HL Deb 18 December 1968 vol 298 cc807-10

2.52 p.m.

LORD HILTON OF UPTON rose to move, That the Draft Livestock and Livestock Products Industries (Payments for Scientific Research) Order 1968 laid before the House on November 26 be approved. The noble Lord said: My Lords, in 1961 the Government of the day approved the establishment of a Meat Research Institute. This decision was taken following the consideration of a recommendation by the Technical Advisory Committee on Meat Research, representing production and distribution interests in the meat trade and advising on technical problems of livestock and meat production. Of significance in the context of the Order which we are now considering was the decision taken by the Government of the day in 1961, that the meat industry should contribute half the capital and running costs of the Institute. This decision was explained to representatives of the industry early in 1962, and on April 1, 1963, the Meat Industry (Scientific Research Levy) Order 1963 came into effect. I do not have to remind your Lordships that this was under a Conservative Government.

Unfortunately, as time went by the method of collection then approved was seen to be unsatisfactory. The Government therefore decided that the levy arrangements should be discontinued and that a more satisfactory method of collection should be found. This decision was explained to a meeting of industry representatives in November, 1965. Shortly afterwards Parliament approved an Order revoking the 1963 Order, and collection of the levy ceased as from February 14, 1966. At about this time, preparations for the Agriculture Bill—later to become the 1967 Agriculture Act—were in hand, Part I of which provided for the establishment of the Meat and Livestock Commission. Since the Commission would be collecting its own levy from the industry, it was clearly sensible to make provision enabling it also to raise a levy to meet the industry's share of the costs of meat research. This proposal also was explained to the industry at the meeting in 1965 to which I have referred.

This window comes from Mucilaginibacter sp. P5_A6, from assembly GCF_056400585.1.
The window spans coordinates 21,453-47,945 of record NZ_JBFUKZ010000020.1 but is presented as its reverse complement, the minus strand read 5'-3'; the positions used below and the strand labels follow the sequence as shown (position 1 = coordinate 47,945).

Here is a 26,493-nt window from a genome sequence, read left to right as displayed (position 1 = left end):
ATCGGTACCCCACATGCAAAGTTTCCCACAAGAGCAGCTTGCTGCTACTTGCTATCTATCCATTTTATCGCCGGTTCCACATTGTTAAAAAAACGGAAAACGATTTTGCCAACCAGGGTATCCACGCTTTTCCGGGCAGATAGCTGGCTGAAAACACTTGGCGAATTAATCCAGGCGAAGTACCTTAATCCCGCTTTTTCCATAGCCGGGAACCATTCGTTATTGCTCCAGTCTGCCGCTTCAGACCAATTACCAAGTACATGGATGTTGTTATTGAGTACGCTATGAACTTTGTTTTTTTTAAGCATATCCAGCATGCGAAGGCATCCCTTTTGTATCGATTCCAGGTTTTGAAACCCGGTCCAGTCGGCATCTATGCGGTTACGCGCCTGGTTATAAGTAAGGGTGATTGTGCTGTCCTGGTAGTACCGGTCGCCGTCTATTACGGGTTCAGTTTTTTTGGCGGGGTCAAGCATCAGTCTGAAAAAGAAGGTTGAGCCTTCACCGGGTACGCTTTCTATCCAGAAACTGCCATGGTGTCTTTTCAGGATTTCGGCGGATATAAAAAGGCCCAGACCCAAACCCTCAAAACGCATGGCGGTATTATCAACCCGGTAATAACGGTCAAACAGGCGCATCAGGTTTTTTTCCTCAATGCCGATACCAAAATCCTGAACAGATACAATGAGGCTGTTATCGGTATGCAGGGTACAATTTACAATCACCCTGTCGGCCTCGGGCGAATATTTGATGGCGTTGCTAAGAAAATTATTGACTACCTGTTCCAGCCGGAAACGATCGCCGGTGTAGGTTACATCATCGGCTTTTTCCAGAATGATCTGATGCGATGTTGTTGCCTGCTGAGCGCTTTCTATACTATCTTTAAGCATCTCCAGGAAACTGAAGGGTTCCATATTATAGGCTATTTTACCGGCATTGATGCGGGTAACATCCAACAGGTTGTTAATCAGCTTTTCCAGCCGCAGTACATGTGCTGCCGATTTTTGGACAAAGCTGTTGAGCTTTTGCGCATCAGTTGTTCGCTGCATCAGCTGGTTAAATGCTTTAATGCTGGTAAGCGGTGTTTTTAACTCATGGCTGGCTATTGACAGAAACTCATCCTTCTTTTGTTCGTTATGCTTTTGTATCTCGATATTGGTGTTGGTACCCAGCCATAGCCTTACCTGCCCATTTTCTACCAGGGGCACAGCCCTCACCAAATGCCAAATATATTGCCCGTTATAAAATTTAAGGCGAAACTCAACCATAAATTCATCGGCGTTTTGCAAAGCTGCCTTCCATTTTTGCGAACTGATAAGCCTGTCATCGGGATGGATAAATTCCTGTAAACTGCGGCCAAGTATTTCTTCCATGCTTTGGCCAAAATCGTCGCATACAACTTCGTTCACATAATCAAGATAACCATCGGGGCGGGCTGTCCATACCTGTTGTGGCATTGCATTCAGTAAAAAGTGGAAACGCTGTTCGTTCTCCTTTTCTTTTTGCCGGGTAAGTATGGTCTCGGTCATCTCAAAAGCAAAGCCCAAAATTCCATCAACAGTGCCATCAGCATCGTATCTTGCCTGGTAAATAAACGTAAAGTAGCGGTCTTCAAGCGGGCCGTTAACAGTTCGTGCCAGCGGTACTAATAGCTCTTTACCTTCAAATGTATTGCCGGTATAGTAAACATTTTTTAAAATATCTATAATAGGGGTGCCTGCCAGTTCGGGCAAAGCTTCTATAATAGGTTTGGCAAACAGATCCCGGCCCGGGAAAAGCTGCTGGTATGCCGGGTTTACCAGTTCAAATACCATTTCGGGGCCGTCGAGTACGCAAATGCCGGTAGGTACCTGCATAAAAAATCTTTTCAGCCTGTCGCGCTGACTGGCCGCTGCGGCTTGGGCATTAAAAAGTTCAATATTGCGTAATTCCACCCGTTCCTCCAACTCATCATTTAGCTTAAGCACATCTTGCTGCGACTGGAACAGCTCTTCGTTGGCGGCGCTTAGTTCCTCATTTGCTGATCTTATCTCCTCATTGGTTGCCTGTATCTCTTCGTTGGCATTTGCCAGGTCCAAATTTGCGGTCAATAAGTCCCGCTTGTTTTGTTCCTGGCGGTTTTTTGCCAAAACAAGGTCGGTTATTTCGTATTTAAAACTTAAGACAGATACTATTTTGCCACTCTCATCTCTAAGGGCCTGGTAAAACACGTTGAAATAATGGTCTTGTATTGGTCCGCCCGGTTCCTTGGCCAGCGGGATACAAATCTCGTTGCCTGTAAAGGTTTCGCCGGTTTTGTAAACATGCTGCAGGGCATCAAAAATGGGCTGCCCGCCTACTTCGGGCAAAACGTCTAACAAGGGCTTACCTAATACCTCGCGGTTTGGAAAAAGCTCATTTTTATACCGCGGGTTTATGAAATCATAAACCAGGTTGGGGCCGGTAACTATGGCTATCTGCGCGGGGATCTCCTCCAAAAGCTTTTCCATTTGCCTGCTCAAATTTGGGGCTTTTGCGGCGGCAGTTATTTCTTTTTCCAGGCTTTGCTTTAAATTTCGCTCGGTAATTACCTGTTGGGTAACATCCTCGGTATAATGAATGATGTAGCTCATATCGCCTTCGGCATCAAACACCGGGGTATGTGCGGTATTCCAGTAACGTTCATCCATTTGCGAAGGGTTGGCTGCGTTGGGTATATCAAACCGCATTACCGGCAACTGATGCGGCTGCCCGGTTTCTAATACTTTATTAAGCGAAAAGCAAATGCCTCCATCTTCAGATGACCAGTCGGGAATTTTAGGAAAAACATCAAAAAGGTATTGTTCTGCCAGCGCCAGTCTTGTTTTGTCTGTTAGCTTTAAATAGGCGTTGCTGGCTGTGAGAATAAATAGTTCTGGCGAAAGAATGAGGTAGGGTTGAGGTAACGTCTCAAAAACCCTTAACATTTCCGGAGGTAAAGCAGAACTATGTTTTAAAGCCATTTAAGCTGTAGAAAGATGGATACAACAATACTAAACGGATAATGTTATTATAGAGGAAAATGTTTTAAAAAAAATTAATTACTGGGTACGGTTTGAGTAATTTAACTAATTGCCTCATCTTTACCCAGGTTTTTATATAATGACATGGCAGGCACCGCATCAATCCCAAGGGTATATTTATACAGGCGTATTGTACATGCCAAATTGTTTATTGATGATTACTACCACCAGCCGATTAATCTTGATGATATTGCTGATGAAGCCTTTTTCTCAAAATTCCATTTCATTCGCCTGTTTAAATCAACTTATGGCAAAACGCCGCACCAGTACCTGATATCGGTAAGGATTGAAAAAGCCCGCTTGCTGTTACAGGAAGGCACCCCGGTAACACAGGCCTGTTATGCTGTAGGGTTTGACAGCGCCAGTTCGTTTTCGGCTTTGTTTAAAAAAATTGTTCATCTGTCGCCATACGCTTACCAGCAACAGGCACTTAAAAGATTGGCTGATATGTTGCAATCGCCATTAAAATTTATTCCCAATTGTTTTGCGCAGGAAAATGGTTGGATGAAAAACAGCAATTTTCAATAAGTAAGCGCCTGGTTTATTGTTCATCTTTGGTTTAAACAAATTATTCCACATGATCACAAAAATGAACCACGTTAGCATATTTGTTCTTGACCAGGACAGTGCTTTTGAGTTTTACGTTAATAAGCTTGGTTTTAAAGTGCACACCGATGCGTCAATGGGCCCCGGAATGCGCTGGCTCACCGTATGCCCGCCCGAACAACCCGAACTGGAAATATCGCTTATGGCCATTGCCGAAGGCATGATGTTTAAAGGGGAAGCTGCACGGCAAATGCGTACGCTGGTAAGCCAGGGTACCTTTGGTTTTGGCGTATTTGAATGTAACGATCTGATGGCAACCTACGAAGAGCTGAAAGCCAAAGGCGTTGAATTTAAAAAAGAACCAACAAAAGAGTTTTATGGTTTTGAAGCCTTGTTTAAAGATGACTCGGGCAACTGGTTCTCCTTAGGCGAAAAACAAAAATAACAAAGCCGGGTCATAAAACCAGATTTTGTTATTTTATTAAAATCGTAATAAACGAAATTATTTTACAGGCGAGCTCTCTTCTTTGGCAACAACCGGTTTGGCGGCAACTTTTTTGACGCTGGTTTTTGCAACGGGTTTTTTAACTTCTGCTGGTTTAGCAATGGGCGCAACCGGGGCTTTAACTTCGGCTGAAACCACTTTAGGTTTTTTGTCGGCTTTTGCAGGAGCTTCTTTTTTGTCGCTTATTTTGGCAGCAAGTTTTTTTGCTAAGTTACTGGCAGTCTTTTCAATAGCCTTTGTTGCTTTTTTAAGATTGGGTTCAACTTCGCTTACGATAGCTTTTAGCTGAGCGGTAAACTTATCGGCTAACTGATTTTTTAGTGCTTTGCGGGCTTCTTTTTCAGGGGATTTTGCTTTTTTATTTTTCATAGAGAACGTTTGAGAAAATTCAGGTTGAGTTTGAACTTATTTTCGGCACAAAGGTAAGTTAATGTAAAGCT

It is therefore under Section 16 of the 1967 Act that the Order now before your Lordships has been laid. The Order simply requires the Meat and Livestock Commission to make payments to the Agricultural Research Council representing the industry's contribution to the cost of meat research work. As noble Lords will know, the Commission is concerned with the industry only in Great Britain; separate arrangements are being made for the industry in Northern Ireland to make a contribution. The Order covers the period up to March 31, 1972. We propose that the industry should contribute in that period at an annual rate of £197,000, although for the current year we think it reasonable that the contribution should be limited to approximately half this sum to allow for the fact that the Commission did not begin to collect its levies until October this year.

Finally, I would remind noble Lords that the contributions required of the industry, through the Commission, fully accord with the principle, enunciated by the previous Administration, that the industry contribution should amount overall to 50 per cent. of the costs of meat research. The need for this research is, and has been for many years widely recognised. We now have, in the form of the Meat Research Institute, the instrument for carrying out that work to the maximum benefit not only of those connected with the meat and livestock industry, but of consumers generally; and I therefore hope that the House will be prepared to approve the Order. I beg to move.